Last edited by suzy_q2010; 10-05-2012 at 12:22 PM.. Reason: for clarification.
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Old 10-05-2012, 03:41 PM
 
Location: Interior AK
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In order for pectin and cellulose (polysaccharides) to be converted to methane (gas), fermentation/metabolism/catabolism (i.e. "digestion") by bacteria must occur.

Chemistry (of biogas/methane production)
Microbiology (of biogas/methane production)

Heat treating during the canning process kills bacteria. Boiling Water Bath Canners reach 212F/100C and Pressure Canners reach 240F/115C

National Center for Home Food Preservation | How Do I? Can

Methanogenic bacteria responsible for methane production in anaerobic conditions (such as cans and jars) survive in temperatures between 68F/20C and 208F/98C... ergo, methane producing bacteria are destroyed during the canning process.

A comprehensive study into the molecular methodology and molecular biology of methanogenic Archaea - Lange - 2006 - FEMS Microbiology Reviews - Wiley Online Library

Last edited by MissingAll4Seasons; 10-05-2012 at 03:53 PM..
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Old 10-05-2012, 04:50 PM
 
Location: Interior AK
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Now -- methane gas (CH4) is converted into liquid methanol (CH3OH) by first converting the methane to carbon monoxide (CO) or carbon dioxide (CO2) and molecular hydrogen (H2) using steam (heated H2O) via the Syngas Method

CH4 + H2O → CO + 3 H2

More hydrogen can be generated from that carbon monoxide (CO) with more steam
CO + H2O → CO2 + H2

So, now you have a bunch of carbon monoxide or carbon dioxide and molecular hydrogen that can be converted to methanol with the aid of a catalyst (normally a metal like copper or zinc -- not part of the reaction, just a helper):

CO + 2 H2 → CH3OH (one molecule of methanol)
or CO2 + 3 H2 → CH3OH + H2O (one molecule of methanol and one molecule of water)

Because the canning process produces steam, and the ripe fruit/veg naturally produces some methane, and copper and zinc are common minerals found in food... it is possible for a small amount of methanol to be produced above that naturally occuring in pectin/cellulose bearing fruit & veg. BUT this would only occur during the canning process (especially under pressure), or as a result of some other catalytic conversion inside the sealed container.

Something forcing an energy transfer must occur to break and reform molecular bonds in a closed container with reduced biological action... just sitting on a room temp shelf isn't going to do it in this case. Which is evidenced by the fact that newly canned peaches and 100 yo canned peaches have virtually identical methanol levels, the same proportionately higher amount than the fresh peaches... which could be explained by the heat-induced methane → methanol conversion process.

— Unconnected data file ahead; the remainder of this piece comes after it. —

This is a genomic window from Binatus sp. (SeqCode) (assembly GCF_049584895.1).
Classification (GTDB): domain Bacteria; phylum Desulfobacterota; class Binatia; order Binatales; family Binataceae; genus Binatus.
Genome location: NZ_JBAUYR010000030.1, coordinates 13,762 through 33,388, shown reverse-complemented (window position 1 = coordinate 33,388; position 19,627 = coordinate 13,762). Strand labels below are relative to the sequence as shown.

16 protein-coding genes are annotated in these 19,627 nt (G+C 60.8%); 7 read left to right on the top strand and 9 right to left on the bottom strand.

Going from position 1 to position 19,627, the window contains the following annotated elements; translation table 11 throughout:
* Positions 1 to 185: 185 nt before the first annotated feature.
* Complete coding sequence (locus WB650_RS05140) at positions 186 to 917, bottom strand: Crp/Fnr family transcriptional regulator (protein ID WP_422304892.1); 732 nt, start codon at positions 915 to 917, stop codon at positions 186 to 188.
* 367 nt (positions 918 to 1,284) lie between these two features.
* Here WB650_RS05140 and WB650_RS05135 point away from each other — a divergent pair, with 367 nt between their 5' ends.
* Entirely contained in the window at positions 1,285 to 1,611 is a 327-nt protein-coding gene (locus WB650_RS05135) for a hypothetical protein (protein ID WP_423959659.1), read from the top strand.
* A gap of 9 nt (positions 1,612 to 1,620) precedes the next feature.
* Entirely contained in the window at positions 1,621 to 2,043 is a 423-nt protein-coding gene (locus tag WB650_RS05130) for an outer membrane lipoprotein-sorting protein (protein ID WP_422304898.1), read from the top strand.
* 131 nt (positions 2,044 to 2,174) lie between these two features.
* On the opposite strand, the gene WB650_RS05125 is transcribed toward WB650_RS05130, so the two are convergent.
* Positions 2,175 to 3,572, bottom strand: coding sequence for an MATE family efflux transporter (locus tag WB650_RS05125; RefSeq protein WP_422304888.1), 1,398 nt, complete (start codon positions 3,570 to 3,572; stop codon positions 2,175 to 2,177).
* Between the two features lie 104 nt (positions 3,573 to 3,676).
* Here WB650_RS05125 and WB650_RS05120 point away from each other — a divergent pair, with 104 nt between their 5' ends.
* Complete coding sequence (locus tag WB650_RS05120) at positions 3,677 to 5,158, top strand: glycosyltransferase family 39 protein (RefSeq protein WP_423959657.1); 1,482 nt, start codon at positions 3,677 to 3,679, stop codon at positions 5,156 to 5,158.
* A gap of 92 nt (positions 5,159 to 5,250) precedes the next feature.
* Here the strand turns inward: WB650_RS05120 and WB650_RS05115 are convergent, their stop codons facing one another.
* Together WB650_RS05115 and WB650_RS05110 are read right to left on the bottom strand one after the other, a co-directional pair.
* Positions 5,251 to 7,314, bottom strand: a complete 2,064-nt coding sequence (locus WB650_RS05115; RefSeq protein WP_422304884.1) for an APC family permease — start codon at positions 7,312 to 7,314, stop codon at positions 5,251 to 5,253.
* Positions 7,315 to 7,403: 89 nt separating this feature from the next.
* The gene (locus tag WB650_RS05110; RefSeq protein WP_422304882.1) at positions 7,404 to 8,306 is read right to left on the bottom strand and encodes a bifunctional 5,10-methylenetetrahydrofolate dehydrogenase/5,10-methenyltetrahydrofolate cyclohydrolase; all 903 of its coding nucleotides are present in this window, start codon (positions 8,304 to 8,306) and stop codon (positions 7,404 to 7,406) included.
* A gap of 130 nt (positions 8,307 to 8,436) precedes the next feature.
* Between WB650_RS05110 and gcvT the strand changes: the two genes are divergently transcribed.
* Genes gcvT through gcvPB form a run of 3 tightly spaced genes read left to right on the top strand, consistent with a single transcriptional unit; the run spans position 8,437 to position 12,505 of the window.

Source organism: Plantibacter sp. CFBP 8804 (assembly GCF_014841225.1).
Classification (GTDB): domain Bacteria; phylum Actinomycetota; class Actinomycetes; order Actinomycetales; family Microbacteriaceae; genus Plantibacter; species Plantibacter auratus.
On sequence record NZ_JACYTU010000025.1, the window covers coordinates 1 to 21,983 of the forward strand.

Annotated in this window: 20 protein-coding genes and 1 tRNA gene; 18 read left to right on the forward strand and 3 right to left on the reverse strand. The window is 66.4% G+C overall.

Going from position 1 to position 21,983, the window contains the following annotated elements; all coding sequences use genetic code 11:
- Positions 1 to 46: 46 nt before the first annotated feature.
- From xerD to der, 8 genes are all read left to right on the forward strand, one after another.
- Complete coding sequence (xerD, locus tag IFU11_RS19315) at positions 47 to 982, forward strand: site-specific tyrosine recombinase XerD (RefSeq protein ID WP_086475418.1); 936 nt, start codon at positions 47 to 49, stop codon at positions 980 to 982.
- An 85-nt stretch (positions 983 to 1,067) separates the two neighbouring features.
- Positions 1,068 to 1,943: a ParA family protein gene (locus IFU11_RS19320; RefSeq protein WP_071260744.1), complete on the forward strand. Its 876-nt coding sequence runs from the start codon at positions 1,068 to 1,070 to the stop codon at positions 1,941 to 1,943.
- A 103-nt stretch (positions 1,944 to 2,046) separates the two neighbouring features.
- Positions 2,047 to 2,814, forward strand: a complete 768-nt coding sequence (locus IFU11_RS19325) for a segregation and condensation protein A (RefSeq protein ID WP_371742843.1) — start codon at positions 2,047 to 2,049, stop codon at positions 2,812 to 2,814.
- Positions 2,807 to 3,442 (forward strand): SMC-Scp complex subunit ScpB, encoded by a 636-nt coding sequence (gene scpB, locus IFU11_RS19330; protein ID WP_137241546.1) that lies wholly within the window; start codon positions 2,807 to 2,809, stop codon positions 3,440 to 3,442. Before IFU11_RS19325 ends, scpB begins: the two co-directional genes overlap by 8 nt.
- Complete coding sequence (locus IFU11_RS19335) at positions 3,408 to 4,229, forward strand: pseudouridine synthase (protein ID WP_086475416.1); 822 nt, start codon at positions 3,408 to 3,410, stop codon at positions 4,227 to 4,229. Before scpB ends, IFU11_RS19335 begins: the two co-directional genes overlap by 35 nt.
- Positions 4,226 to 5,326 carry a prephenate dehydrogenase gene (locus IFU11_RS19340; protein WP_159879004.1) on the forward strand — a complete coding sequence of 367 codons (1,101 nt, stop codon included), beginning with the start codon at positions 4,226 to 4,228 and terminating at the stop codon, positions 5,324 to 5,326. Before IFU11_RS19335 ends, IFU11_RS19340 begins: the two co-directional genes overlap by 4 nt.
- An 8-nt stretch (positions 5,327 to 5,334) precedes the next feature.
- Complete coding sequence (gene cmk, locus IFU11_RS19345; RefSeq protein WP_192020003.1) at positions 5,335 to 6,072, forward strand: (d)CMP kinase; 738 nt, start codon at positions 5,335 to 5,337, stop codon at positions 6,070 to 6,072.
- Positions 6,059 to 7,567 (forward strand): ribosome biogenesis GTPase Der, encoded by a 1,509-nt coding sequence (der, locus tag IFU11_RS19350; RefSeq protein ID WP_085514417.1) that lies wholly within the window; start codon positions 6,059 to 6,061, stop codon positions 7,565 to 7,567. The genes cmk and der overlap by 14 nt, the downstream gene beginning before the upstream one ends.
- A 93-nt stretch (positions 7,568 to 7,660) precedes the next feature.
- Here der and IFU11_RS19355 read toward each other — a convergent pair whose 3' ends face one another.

If anything... methane is consumed during and prohibited as a result of the heat treatment canning process.

Organic Chemistry is your friend
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Old 10-08-2012, 02:31 PM
 
20,572 posts, read 19,230,435 times
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Quote:
Originally Posted by MissingAll4Seasons View Post
Seriously -- methane is a GAS. If the levels were increasing during storage you'd have jars and cans rupturing on the shelf and you certainly wouldn't have cans of food from WWI (and earlier) still hanging around to be tested by food scientists. This is basic physics... gas expansion + sealed container = POP!

Methane is produced by bacteria during digestion in anaerobic conditions. Yes, a sealed jar or can is (or should be) anaerobic... but if it was properly canned or bottled, it was also heat treated, which destroys these bacteria. Thermal kill of these decomposing bacteria and other pathogens is the whole reason we can things in the first place.

Regardless of what Mercola says in that video, what he is talking about is METHANOL, which is an alcohol; and he is referencing the study conducted by W.C. Monte PhD. In Monte's study, he also references research performed by Kirchner & Miller in 1957. Whenever anyone starts talking about canned foods causing MS, Alzheimers, autism, and autoimmune disorders, the "meth" they're talking about is methanol.

I would suggest anyone who is concerned about this to read the studies themselves, not rely on someone's interpretation of the data. While the actual reports are a little technical in places, you only need to understand basic organic chemistry to get the gist.

Well now then I guess I have to just enjoy my wine and hard cider that much more then. We have been putting lids on fruit for eons. We call it cider.
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Old 10-08-2012, 04:09 PM
 
Location: Penna
726 posts, read 1,223,465 times
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Quote:
Originally Posted by harry chickpea View Post
I am a proud producer of American methane! Allow me to raise a home-grown American methane salute to this "controversy"
Y u ole fart.
Hope u take that as it was intended.